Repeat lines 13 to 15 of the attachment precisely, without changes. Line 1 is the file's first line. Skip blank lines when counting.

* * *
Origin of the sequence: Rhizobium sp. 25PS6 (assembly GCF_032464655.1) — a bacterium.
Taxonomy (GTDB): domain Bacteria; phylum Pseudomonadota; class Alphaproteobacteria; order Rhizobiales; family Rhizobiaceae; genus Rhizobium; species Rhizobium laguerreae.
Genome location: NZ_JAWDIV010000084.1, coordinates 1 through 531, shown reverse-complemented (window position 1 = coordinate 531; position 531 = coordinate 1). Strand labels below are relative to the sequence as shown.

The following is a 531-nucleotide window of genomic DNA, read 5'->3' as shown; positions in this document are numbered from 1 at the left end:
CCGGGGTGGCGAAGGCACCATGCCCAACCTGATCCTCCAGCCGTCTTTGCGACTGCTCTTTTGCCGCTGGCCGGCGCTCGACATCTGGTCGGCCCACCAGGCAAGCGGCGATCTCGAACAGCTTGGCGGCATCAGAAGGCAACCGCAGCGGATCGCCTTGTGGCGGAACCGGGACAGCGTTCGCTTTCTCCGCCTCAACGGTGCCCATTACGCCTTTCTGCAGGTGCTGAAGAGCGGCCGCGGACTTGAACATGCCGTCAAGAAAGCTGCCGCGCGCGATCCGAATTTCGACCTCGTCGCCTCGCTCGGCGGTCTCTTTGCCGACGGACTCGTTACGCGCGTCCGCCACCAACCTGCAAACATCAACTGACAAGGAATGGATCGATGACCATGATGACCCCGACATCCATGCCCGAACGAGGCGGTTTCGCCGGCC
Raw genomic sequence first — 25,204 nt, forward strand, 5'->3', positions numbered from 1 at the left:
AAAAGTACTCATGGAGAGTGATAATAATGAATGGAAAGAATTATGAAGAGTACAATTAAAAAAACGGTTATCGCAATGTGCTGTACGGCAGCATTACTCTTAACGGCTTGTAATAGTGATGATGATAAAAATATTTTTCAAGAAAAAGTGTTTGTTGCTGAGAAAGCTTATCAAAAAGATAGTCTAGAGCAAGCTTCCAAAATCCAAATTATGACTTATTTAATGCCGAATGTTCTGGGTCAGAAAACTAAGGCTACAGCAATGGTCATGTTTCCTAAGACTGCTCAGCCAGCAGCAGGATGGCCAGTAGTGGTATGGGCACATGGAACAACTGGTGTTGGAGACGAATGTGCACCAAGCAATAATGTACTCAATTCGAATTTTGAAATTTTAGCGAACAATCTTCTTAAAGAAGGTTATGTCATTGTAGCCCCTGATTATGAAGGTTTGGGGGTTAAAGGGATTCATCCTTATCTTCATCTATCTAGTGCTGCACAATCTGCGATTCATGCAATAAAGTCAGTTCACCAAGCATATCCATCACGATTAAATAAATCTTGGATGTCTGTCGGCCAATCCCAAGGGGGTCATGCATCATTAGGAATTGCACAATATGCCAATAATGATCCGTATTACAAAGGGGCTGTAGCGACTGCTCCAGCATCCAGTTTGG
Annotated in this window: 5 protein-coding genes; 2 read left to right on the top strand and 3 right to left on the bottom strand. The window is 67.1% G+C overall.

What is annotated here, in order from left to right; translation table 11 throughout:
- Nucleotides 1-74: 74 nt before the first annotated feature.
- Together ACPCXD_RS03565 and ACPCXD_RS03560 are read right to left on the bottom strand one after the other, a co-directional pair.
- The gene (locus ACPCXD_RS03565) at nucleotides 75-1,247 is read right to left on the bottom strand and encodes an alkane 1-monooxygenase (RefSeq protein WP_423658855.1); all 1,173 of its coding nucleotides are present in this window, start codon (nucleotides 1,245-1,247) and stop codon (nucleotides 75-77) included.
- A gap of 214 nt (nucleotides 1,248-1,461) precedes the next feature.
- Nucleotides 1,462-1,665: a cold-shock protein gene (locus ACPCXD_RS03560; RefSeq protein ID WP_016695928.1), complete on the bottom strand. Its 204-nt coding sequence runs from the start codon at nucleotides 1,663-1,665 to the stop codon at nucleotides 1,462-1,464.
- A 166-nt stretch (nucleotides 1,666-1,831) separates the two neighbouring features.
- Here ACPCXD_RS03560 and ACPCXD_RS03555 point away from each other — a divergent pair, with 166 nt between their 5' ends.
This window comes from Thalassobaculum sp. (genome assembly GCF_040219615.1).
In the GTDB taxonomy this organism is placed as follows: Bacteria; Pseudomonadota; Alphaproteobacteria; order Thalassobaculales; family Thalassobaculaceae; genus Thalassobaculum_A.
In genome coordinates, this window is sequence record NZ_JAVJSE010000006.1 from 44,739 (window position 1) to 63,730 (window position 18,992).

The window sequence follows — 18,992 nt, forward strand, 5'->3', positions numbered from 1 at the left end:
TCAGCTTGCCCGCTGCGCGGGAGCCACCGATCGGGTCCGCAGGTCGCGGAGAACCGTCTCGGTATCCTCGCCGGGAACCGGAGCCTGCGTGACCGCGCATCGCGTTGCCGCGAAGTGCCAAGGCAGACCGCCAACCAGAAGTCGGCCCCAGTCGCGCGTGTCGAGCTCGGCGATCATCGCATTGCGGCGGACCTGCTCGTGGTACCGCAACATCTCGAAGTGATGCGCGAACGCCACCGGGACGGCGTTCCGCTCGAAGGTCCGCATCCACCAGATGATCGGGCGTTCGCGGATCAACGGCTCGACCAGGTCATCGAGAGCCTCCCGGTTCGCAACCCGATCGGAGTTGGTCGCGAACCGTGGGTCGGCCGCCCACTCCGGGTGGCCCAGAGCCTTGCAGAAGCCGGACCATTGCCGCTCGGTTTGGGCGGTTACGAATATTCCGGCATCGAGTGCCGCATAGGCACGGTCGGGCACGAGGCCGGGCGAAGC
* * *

- A gap of 214 nt (nucleotides 1,248-1,461) precedes the next feature.
- Nucleotides 1,462-1,665: a cold-shock protein gene (locus ACPCXD_RS03560; RefSeq protein ID WP_016695928.1), complete on the bottom strand. Its 204-nt coding sequence runs from the start codon at nucleotides 1,663-1,665 to the stop codon at nucleotides 1,462-1,464.
- A 166-nt stretch (nucleotides 1,666-1,831) separates the two neighbouring features.